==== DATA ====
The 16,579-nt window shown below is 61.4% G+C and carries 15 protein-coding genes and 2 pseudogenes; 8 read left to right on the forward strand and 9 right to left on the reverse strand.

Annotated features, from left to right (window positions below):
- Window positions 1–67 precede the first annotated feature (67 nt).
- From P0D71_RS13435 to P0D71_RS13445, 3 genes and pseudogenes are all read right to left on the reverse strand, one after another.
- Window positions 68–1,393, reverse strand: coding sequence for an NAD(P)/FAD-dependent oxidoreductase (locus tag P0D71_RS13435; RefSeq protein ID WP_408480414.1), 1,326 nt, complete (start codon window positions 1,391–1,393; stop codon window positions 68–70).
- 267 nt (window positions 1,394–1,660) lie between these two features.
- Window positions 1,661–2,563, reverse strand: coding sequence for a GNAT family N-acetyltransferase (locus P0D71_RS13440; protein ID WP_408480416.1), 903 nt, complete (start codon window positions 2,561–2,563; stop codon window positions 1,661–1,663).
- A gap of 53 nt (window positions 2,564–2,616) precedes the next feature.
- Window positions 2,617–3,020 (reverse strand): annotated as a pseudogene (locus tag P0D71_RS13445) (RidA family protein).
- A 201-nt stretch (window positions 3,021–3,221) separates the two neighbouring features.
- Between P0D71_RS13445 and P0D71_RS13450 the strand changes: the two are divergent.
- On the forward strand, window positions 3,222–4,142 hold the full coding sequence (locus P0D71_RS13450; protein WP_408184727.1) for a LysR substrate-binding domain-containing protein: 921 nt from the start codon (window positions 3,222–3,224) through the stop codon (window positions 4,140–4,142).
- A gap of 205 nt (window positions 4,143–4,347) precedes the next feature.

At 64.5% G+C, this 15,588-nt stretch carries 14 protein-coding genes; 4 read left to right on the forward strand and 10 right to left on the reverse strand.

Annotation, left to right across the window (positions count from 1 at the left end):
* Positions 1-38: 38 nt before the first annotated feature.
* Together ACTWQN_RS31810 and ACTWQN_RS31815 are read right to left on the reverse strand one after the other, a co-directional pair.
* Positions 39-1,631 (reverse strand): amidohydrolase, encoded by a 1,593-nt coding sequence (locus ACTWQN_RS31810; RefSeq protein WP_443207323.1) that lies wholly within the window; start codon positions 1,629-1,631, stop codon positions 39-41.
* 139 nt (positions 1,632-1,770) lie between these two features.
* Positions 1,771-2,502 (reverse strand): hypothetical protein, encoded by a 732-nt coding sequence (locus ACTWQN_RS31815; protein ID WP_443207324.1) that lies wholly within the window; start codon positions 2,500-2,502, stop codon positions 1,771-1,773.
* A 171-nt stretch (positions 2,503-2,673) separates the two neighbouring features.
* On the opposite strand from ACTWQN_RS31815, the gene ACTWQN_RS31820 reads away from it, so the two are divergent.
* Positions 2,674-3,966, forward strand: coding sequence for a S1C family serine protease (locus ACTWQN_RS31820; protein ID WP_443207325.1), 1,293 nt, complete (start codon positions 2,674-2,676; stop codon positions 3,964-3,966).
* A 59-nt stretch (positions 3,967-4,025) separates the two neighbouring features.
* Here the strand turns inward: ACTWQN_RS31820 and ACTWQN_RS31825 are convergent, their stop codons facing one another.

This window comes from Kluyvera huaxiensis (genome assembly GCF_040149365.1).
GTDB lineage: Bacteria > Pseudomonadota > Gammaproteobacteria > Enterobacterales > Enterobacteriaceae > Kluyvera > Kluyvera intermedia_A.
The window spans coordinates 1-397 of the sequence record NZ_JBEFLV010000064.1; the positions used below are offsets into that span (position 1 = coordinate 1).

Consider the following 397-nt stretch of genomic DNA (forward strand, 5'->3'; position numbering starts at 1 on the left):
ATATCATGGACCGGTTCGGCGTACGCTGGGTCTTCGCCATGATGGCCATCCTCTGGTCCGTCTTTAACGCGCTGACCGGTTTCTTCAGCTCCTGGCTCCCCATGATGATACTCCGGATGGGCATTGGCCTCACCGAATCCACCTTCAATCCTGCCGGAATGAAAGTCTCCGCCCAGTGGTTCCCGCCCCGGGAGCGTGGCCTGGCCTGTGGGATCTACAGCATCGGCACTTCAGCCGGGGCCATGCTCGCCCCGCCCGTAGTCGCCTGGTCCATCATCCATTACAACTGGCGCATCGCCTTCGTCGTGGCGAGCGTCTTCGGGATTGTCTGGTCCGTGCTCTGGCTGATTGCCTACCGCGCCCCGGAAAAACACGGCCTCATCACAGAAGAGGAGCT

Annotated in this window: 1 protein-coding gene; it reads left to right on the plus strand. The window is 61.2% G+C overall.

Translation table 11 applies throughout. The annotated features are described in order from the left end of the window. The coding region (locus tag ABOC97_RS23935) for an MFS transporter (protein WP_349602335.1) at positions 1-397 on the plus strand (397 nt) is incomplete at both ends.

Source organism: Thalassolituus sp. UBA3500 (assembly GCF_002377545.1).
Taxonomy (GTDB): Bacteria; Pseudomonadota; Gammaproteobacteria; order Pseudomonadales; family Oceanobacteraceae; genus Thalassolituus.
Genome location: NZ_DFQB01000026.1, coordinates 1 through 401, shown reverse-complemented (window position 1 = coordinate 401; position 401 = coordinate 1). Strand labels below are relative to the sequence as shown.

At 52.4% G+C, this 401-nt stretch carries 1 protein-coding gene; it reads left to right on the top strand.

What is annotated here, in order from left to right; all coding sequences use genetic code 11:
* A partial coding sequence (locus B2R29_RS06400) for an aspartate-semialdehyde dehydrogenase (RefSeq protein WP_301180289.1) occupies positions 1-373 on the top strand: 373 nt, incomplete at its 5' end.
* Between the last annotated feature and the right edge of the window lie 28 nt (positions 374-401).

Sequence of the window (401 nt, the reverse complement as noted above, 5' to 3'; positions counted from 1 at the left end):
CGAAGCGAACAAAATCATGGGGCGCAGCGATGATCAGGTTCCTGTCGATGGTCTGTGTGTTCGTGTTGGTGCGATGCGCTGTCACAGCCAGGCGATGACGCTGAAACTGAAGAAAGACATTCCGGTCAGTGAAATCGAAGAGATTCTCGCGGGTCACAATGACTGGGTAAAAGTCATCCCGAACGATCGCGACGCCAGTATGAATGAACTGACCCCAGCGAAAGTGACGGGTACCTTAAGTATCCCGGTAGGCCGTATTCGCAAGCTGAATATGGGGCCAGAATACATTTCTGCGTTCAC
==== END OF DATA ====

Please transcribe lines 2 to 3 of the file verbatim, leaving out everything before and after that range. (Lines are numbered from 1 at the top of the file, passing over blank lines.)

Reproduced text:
Annotated features, from left to right (window positions below):
- Window positions 1–67 precede the first annotated feature (67 nt).